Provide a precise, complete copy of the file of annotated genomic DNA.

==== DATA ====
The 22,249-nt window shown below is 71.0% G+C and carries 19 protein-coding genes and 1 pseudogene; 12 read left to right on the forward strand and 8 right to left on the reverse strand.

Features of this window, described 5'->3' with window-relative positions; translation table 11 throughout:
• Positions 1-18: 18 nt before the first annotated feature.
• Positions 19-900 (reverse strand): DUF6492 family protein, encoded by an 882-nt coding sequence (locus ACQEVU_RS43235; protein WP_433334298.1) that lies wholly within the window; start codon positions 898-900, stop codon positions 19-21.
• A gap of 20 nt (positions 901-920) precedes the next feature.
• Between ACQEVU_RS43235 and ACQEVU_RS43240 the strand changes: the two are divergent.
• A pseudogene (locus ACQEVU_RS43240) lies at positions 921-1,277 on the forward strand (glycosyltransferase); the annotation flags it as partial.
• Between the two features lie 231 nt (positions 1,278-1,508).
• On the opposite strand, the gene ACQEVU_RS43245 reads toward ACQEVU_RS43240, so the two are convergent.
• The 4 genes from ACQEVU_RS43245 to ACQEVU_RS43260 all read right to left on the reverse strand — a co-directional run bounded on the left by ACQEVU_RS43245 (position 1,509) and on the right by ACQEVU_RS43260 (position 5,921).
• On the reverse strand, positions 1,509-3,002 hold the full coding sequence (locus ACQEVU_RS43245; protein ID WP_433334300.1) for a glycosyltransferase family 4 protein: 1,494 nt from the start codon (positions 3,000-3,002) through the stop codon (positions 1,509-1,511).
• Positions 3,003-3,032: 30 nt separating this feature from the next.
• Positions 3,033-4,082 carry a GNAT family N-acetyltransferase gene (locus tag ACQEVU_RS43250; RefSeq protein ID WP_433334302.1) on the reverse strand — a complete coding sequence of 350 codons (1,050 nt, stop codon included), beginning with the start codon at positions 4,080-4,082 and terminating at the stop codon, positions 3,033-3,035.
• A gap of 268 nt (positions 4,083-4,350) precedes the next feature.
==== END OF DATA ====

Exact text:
The 22,249-nt window shown below is 71.0% G+C and carries 19 protein-coding genes and 1 pseudogene; 12 read left to right on the forward strand and 8 right to left on the reverse strand.

Features of this window, described 5'->3' with window-relative positions; translation table 11 throughout:
• Positions 1-18: 18 nt before the first annotated feature.
• Positions 19-900 (reverse strand): DUF6492 family protein, encoded by an 882-nt coding sequence (locus ACQEVU_RS43235; protein WP_433334298.1) that lies wholly within the window; start codon positions 898-900, stop codon positions 19-21.
• A gap of 20 nt (positions 901-920) precedes the next feature.
• Between ACQEVU_RS43235 and ACQEVU_RS43240 the strand changes: the two are divergent.
• A pseudogene (locus ACQEVU_RS43240) lies at positions 921-1,277 on the forward strand (glycosyltransferase); the annotation flags it as partial.
• Between the two features lie 231 nt (positions 1,278-1,508).
• On the opposite strand, the gene ACQEVU_RS43245 reads toward ACQEVU_RS43240, so the two are convergent.
• The 4 genes from ACQEVU_RS43245 to ACQEVU_RS43260 all read right to left on the reverse strand — a co-directional run bounded on the left by ACQEVU_RS43245 (position 1,509) and on the right by ACQEVU_RS43260 (position 5,921).
• On the reverse strand, positions 1,509-3,002 hold the full coding sequence (locus ACQEVU_RS43245; protein ID WP_433334300.1) for a glycosyltransferase family 4 protein: 1,494 nt from the start codon (positions 3,000-3,002) through the stop codon (positions 1,509-1,511).
• Positions 3,003-3,032: 30 nt separating this feature from the next.
• Positions 3,033-4,082 carry a GNAT family N-acetyltransferase gene (locus tag ACQEVU_RS43250; RefSeq protein ID WP_433334302.1) on the reverse strand — a complete coding sequence of 350 codons (1,050 nt, stop codon included), beginning with the start codon at positions 4,080-4,082 and terminating at the stop codon, positions 3,033-3,035.
• A gap of 268 nt (positions 4,083-4,350) precedes the next feature.